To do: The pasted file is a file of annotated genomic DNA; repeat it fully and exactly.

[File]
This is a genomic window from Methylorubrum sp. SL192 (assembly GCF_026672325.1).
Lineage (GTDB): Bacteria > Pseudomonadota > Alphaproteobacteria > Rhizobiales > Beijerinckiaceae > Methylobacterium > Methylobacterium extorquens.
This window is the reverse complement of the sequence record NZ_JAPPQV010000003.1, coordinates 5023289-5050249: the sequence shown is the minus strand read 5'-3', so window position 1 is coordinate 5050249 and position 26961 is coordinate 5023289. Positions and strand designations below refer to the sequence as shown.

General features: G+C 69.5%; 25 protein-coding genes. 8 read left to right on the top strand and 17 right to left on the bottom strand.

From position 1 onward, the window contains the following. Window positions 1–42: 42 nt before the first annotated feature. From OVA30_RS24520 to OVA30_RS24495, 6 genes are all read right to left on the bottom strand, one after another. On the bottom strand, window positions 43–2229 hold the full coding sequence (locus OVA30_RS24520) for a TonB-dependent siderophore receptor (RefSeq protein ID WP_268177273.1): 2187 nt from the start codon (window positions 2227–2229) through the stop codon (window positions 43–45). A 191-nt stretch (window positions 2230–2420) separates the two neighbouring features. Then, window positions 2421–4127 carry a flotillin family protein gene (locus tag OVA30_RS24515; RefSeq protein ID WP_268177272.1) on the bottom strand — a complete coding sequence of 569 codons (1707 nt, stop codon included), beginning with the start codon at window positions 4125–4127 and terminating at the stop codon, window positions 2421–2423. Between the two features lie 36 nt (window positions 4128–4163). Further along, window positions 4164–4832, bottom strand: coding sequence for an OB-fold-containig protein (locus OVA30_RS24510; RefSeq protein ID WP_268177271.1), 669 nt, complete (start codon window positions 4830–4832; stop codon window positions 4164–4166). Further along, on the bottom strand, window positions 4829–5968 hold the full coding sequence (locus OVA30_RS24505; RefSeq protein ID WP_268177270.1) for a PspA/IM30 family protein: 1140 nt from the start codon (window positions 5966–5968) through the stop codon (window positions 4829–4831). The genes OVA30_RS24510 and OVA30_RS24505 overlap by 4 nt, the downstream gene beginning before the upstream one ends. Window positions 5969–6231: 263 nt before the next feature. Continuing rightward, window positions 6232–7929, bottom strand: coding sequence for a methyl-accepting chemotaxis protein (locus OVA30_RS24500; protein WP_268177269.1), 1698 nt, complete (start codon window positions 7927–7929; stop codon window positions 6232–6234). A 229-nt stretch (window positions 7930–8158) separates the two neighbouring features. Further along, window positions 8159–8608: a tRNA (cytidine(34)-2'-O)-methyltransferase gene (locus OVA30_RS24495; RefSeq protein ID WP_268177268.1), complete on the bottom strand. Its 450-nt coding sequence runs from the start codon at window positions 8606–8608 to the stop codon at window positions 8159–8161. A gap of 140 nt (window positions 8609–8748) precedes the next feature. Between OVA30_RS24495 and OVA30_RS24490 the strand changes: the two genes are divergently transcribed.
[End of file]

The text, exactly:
This is a genomic window from Methylorubrum sp. SL192 (assembly GCF_026672325.1).
Lineage (GTDB): Bacteria > Pseudomonadota > Alphaproteobacteria > Rhizobiales > Beijerinckiaceae > Methylobacterium > Methylobacterium extorquens.
This window is the reverse complement of the sequence record NZ_JAPPQV010000003.1, coordinates 5023289-5050249: the sequence shown is the minus strand read 5'-3', so window position 1 is coordinate 5050249 and position 26961 is coordinate 5023289. Positions and strand designations below refer to the sequence as shown.

General features: G+C 69.5%; 25 protein-coding genes. 8 read left to right on the top strand and 17 right to left on the bottom strand.

From position 1 onward, the window contains the following. Window positions 1–42: 42 nt before the first annotated feature. From OVA30_RS24520 to OVA30_RS24495, 6 genes are all read right to left on the bottom strand, one after another. On the bottom strand, window positions 43–2229 hold the full coding sequence (locus OVA30_RS24520) for a TonB-dependent siderophore receptor (RefSeq protein ID WP_268177273.1): 2187 nt from the start codon (window positions 2227–2229) through the stop codon (window positions 43–45). A 191-nt stretch (window positions 2230–2420) separates the two neighbouring features. Then, window positions 2421–4127 carry a flotillin family protein gene (locus tag OVA30_RS24515; RefSeq protein ID WP_268177272.1) on the bottom strand — a complete coding sequence of 569 codons (1707 nt, stop codon included), beginning with the start codon at window positions 4125–4127 and terminating at the stop codon, window positions 2421–2423. Between the two features lie 36 nt (window positions 4128–4163). Further along, window positions 4164–4832, bottom strand: coding sequence for an OB-fold-containig protein (locus OVA30_RS24510; RefSeq protein ID WP_268177271.1), 669 nt, complete (start codon window positions 4830–4832; stop codon window positions 4164–4166). Further along, on the bottom strand, window positions 4829–5968 hold the full coding sequence (locus OVA30_RS24505; RefSeq protein ID WP_268177270.1) for a PspA/IM30 family protein: 1140 nt from the start codon (window positions 5966–5968) through the stop codon (window positions 4829–4831). The genes OVA30_RS24510 and OVA30_RS24505 overlap by 4 nt, the downstream gene beginning before the upstream one ends. Window positions 5969–6231: 263 nt before the next feature. Continuing rightward, window positions 6232–7929, bottom strand: coding sequence for a methyl-accepting chemotaxis protein (locus OVA30_RS24500; protein WP_268177269.1), 1698 nt, complete (start codon window positions 7927–7929; stop codon window positions 6232–6234). A 229-nt stretch (window positions 7930–8158) separates the two neighbouring features. Further along, window positions 8159–8608: a tRNA (cytidine(34)-2'-O)-methyltransferase gene (locus OVA30_RS24495; RefSeq protein ID WP_268177268.1), complete on the bottom strand. Its 450-nt coding sequence runs from the start codon at window positions 8606–8608 to the stop codon at window positions 8159–8161. A gap of 140 nt (window positions 8609–8748) precedes the next feature. Between OVA30_RS24495 and OVA30_RS24490 the strand changes: the two genes are divergently transcribed.